A light-heartedly humorous take on post-war female emancipation, Carmen Comes Home is a fairly typical offering from Shochiku, a studio renowned at the time for its conservative output specialising predominantly in comedies and domestic dramas based firmly within the framework of the traditional Japanese family structure. Produced at a time when the company’s fortunes were still riding high, to celebrate their 30th anniversary studio head Shiro Kido (himself the subject of a retrospective at the Nederlands Filmmuseum in 1994) allowed director Keisuke Kinoshita to direct this light and breezy comedy drama in Fujicolor, and thus Japan’s first ever colour motion picture came to be made.
Keisuke’s break with monochrome has resulted in a charming film that has dated incredibly well, gaudy yet naturalistic and as refreshingly breezy as other films of the fifties such as the British comedy Genevieve (1953 – Henry Cornelius), for example. Evoking a rural idyll where cows graze nonchalantly in verdant fields and the azure skies are rich with the sound of children playing, this magical landscape with its mountainous backdrop is the setting into which the exotic dancer Carmen returns from Tokyo to visit her father, accompanied by her lovesick sidekick Maya. With her vibrant scarlet dress complemented by Maya’s yellow and black striped number, the two girls are soon turning heads as they wander around the countryside, dreaming of Paris and breaking into songs about ‘The New Look’.
Carmen’s poor father is racked with embarrassment at the spectacle of his flamboyant daughter “showing her legs” to all and sundry, and a mishap with Maya’s undergarments at a public athletics meeting is the cherry on the cake. Nonetheless, the village’s older members seem quite perked up by the arrival of these two carefree and colourful young visitors and organize a whip-round to stage a strip revue to highlight the young girls’ charms. Before returning to the bright lights and big city of Tokyo, the resulting funds are donated by the girls to the local school.
Typical of the output of Shochiku’s Ofuna studios, Carmen Comes Home highlights Keisuke’s predilection for making his female characters the thematic axis, an approach summed up by the Shochiku studio head Kido, who stated the reason for Ofuna’s preference for ‘jyousei eiga’ (films targeted at female audiences) in purely pragmatic terms. “Morality oppressed women and thus gave rise to dramatic situations” and “women have much stronger feelings than men”, are two axioms shared by numerous Japanese directors favouring the usage of female protagonists for their dramas, from Imamura, Masumura and Oshima onwards. Shido’s third reason was far more businesslike: “Women never go to the cinema alone. They will always bring either a friend or a lover. Another thing is their voluntary promotional activity? She will convince acquaintances to go and see the film she has just seen”.
The Kinema Jumpo critics ranked Carmen Comes Home the fourth best film of 1951 and actresses Takahime and Kobayashi were both back the following year for a sequel, Carmen’s Pure Love (Karumen Junjo-su), though unfortunately in black and white this time round.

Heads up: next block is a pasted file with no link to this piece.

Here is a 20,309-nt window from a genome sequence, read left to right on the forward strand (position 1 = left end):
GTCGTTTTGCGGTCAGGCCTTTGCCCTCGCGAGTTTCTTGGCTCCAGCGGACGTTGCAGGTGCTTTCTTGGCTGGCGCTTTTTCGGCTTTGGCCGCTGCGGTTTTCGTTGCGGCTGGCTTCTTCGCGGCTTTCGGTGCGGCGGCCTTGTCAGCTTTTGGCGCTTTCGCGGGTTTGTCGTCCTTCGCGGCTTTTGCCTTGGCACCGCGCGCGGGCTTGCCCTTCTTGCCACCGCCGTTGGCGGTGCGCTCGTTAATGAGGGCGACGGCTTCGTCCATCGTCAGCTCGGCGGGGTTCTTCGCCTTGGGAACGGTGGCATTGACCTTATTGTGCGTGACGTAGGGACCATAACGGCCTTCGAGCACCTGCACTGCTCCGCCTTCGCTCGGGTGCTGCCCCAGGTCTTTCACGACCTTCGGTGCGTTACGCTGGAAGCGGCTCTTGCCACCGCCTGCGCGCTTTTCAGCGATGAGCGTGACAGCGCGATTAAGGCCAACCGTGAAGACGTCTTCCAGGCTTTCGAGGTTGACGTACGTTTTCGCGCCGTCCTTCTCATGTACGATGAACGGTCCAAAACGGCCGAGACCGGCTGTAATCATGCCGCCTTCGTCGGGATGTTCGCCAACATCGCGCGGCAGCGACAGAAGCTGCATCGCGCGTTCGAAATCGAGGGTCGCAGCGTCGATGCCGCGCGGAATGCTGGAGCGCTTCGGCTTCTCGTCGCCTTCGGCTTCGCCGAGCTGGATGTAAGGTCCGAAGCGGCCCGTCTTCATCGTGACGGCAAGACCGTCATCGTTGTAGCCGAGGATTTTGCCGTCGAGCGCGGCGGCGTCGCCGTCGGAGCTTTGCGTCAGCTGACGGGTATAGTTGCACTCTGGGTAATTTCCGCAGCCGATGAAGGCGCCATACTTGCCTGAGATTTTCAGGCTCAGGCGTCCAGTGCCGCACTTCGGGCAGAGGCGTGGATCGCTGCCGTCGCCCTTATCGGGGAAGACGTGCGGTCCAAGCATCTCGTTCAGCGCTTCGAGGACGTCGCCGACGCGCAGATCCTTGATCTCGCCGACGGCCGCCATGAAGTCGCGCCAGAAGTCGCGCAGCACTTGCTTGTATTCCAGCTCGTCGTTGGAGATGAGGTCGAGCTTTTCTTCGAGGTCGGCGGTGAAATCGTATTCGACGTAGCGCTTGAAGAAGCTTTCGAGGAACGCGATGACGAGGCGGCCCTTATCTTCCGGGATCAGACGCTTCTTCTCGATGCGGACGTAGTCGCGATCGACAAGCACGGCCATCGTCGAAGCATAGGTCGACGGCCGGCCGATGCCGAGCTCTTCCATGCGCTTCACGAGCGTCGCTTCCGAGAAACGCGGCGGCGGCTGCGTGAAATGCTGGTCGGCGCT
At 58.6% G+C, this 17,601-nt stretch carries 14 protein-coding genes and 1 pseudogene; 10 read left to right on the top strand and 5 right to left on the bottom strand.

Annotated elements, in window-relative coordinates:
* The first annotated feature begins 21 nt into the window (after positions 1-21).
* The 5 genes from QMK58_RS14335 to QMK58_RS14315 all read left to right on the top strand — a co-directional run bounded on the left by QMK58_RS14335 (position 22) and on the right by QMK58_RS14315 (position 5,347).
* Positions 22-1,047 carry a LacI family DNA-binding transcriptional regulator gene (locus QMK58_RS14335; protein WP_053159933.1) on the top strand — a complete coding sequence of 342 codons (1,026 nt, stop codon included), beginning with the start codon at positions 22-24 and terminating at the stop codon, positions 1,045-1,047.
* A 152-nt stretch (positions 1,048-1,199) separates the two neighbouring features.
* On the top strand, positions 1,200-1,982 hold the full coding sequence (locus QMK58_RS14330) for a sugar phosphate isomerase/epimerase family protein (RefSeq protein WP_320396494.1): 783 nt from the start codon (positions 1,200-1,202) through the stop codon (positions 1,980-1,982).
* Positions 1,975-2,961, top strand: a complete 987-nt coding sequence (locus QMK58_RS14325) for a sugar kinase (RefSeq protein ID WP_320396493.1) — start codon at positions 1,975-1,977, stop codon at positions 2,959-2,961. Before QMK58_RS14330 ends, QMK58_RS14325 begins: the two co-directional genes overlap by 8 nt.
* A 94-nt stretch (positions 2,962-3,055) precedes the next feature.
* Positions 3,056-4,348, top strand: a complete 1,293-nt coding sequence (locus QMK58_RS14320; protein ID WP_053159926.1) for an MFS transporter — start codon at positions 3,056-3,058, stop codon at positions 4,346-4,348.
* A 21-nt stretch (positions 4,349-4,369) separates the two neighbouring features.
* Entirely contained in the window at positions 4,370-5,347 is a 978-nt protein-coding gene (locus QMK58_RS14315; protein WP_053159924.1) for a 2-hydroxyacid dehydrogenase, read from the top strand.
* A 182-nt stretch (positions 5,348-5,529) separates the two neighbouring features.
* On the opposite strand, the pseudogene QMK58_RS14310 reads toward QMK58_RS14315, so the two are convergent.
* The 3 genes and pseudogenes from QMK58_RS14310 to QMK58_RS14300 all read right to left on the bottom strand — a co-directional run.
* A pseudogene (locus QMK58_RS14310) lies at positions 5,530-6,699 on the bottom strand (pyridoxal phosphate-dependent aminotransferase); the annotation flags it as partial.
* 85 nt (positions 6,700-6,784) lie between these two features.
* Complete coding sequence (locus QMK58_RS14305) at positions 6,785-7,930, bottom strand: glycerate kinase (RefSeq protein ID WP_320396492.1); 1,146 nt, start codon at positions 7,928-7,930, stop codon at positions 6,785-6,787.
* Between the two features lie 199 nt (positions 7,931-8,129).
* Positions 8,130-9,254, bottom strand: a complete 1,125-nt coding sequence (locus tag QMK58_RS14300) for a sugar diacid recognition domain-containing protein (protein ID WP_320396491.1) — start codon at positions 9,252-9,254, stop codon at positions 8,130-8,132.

Though rather overshadowed by such Shochiku stablemates as Yasujiro Ozu and Mikio Naruse, Keisuke Kinoshita is a very interesting character in Japan’s cinematic history. Born in 1912, he ran away from home to pursue his passion for filmmaking, starting off in the processing labs whilst doggedly churning out screenplays that were initially rejected by the company (and one subsequently turned down by the Information Ministry under the Allied Occupation too) until he was finally given the green light and a generous budget to make his directorial debut with The Blossoming Port (Hanasaku Minato) in 1943.
Continuing with satirical comedies such as A Morning with the Osone Family (Osone-ke No Asa, 1946), throughout the 50s Kinoshita became increasingly prone to stylistic experimentation within otherwise unambitious narrative frameworks. A Japanese Tragedy (Nihon No Higeki,1954) used real-life newsreel footage to enhance the degree of realism, whilst She Was Like a Wild Chrysanthemum (Nogiku No Gotoki Kimi Nariki, 1955) embellished the tale of an old man’s reminiscences of his youth and lost love with the character’s memories portrayed in misted sepia and the old-fashioned oval frames of Victorian era photographic portraiture. Twenty-Four Eyes (Nijushi No Hitomi, 1954) was an account of the years 1927-46 through the eyes of a primary school teacher, though probably his best-known work remains Ballad of Narayama (Narayama Bushiko, 1958), a kabuki-style adaptation of the Shichiro Fukazawa novel, which was brought to world-wide attention in 1983 under a radical re-working by Shohei Imamura.
Though he was increasingly nudged into television work during the 60s as cinema began losing serious ground to the new medium, in 1969 he joined forces with three other notable heavyweights of Japanese cinema, Kon Ichikawa (Harp of Burma / Biruma No Tategoto, 1956), Masaki Kobayashi (Kwaidan, 1964) and Akira Kurosawa to form Yonki-No-Kai (meaning ‘Four warriors on horseback’), a production company which resulted in Kurosawa’s first ever colour film, an epic look at Tokyo’s slum-dwelling denizens, Dodesukaden (1970). The sole surviving member of these four horsemen, Kon Ichikawa, recently directed the film Dora-Heita (2000) from a script written by this original group.
Kinoshita returned to feature directing in 1977 with Love and Seperation in Sri Lanka (Suri Ranka No Ai To Wakare) and maintained a steady output throughout the 80s, his final film being Father (Chi Chi) in 1988. He died in 1998, aged 86.
1.15GB | 1h 26m | 790×576 | mkv
Subtitles:English & Japanese muxed